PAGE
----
Oatmeal and Honey Cookie Bastille Soap

I bet you thought this was going to be a food recipe again eh?? Trying to keep you on your toes! Olive oil has so many health benefits, both by ingesting and using on your body for beautification! For all you new soap makers out there, see the tips below. (Any of our Extra Virgin Olive Oils will do just fine.)

  1. It’s SO easy. Don’t bother with the Cold Processed Method where you have to heat several bowls and take the temperature of both the lye and the oils. Room Temperature Method is THE WAY to make soaps for busy Mamas. No temperature issues. Less clean up. And it takes about 1 hour or less to make a whole batch, including prepping the molds to cleaning up. This process works for soaps with lye, oil, and butters only. Check out these links:
    1. The Room Temperature Method by Soap Making Essentials
    2. Room Temperature Soap Making by Skin + Soul
  2. Use a soap calculator to check your recipes. My favorite is SoapCalcbecause you can simply input the percentages, weight, and oils that you want and it calculates everything for you. Plus, they give you very useful information about your soap’s properties: cleansing, hardness, conditioning, lathering, creaminess, and so on.
  3. Prepare your molds before you start making soap. Grease your molds for ease of removing.
  4. Prepare the ingredients you will be adding at trace.
  5. Castile soaps (100% olive oil) take a LONG time to trace. Bastille soaps (bastard Castile, i.e. at least 70% olive oil) trace much quicker.
  6. If you are using liquids with sugars, freeze them first so that when you add lye to them the solution does not get too hot.
  7. Once the soap traces, work quickly to put them in the molds. Or leave them out a few minutes longer if you want to create decorations with them.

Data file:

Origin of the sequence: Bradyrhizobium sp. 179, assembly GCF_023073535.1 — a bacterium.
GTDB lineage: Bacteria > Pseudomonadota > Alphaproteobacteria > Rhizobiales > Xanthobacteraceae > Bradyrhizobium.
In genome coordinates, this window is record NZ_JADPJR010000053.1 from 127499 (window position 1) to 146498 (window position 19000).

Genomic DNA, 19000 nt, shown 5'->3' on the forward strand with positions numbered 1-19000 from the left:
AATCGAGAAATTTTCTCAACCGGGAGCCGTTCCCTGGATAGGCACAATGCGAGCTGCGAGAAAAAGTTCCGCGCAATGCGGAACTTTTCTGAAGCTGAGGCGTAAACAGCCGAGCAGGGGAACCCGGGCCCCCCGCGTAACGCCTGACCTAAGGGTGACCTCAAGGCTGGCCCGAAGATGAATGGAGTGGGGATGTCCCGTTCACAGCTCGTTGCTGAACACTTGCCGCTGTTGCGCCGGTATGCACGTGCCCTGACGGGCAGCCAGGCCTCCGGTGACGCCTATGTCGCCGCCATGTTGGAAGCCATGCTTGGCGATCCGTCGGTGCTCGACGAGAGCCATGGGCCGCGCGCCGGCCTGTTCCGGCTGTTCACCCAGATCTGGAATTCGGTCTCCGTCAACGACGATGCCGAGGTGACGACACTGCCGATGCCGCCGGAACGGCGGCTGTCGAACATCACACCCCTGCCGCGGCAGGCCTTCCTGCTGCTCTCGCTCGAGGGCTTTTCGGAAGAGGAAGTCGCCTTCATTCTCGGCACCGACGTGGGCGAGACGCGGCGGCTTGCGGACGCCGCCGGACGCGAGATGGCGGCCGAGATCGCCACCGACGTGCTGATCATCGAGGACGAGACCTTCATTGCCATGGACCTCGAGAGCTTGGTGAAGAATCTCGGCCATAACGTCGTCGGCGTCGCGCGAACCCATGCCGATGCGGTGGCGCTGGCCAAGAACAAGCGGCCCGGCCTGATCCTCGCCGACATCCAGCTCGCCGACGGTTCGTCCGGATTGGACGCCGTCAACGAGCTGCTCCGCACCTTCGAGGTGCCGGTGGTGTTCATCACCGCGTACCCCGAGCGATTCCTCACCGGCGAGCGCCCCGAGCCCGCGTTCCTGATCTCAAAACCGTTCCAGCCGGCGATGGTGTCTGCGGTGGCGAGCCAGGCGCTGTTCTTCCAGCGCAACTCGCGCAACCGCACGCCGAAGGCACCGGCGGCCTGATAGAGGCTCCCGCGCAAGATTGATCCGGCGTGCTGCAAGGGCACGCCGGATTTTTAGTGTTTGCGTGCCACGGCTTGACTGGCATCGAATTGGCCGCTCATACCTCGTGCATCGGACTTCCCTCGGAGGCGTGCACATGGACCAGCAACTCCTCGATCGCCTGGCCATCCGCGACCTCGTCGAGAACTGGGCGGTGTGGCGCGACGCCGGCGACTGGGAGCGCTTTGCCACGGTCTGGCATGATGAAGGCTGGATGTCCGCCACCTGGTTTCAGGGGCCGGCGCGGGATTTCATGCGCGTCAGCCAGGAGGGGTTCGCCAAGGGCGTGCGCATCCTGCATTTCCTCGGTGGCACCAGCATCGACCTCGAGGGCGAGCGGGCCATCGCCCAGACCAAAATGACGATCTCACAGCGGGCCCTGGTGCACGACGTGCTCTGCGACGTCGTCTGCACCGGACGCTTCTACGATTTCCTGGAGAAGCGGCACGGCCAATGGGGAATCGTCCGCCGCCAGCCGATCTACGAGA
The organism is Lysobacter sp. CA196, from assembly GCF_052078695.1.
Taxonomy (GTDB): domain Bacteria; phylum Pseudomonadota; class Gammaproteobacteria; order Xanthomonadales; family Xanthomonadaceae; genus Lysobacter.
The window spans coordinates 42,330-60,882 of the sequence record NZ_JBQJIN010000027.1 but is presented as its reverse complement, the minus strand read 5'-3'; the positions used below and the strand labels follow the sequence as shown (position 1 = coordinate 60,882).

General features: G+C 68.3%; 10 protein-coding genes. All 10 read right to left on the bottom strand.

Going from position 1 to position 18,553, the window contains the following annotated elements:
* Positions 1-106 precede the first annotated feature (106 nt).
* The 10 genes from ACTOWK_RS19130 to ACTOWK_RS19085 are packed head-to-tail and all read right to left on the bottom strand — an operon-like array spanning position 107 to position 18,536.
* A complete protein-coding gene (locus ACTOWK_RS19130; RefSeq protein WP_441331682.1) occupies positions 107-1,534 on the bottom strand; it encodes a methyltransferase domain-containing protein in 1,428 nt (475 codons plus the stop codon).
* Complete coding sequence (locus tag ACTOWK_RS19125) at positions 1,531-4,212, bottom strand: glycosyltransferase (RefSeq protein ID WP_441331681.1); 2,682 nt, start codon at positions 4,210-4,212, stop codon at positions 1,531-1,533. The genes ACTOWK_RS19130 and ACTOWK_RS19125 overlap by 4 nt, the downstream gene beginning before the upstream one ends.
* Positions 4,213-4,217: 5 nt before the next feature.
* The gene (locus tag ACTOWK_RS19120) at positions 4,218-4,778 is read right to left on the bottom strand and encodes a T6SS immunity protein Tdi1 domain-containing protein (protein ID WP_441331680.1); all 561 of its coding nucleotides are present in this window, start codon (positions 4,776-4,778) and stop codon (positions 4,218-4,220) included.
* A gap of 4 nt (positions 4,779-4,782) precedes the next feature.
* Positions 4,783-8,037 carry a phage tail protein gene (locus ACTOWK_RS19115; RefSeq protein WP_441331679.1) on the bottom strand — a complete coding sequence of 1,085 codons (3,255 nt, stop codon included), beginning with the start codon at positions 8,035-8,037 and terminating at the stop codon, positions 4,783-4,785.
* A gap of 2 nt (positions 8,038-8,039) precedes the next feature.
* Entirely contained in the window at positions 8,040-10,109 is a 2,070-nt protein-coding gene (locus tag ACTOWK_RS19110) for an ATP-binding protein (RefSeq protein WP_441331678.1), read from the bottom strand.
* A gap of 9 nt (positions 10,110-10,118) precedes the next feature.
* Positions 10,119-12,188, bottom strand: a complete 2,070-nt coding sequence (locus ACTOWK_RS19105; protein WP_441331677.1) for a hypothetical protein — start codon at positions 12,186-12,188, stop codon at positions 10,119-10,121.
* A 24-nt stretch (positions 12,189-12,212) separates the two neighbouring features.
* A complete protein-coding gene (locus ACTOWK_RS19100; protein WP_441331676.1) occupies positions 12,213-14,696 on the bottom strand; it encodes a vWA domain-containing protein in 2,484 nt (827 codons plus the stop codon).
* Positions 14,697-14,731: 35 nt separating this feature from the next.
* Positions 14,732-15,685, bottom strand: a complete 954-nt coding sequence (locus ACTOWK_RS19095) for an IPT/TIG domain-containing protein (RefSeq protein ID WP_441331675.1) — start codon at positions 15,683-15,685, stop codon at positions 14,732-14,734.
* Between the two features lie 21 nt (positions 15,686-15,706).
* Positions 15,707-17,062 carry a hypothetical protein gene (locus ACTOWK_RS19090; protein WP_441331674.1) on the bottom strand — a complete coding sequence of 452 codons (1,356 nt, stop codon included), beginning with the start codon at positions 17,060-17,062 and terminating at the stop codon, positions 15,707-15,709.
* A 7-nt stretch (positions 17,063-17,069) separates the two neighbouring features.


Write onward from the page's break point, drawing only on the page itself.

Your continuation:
8. Fragrances can darken your soaps, so I add these to the darker (chocolate) parts of my soap.
  9. If you are using any milks instead of water in your recipes, refrigerate them overnight. Take a look at my “whipped cream”. After a few hours in the refrigerator, the cream is whiter.
  10.  Waiting to remove your soaps from the molds requires patience. You can usually do this in 24 -48 hours. My impatience has cost me pox marks on my soap. Plus, see #3, which I failed to do.
  11. But waiting for the soaps to cure requires even more patience.Bastille soaps require 4 – 6 weeks, while Castile soaps require at least 4 – 6 months or even longer (they say 1 – 2 years at least to get a fuller lather).
  12. Cleaning up is a breeze. Keep aside everything you used during soap production where little hands cannot reach and hurt themselves. 2 days later, wash them up with soap that has dried on and in them. I usually have enough to wash other things in my kitchen sink too. No waste!
Unique Ingredients

ground oats and raw honey.

Recipe for my very gentle Bastille Soap:
  • 15% coconut oil
  • 85% olive oil
  • lye (NaOH)
  • your choice of liquid
  • 8% superfat
  • cure at least 4 – 6 weeks

Picture and recipe from: mamainthekitchen.com under a Creative Commons Attribution-NonCommercial-NoDerivs 3.0 Unported License.

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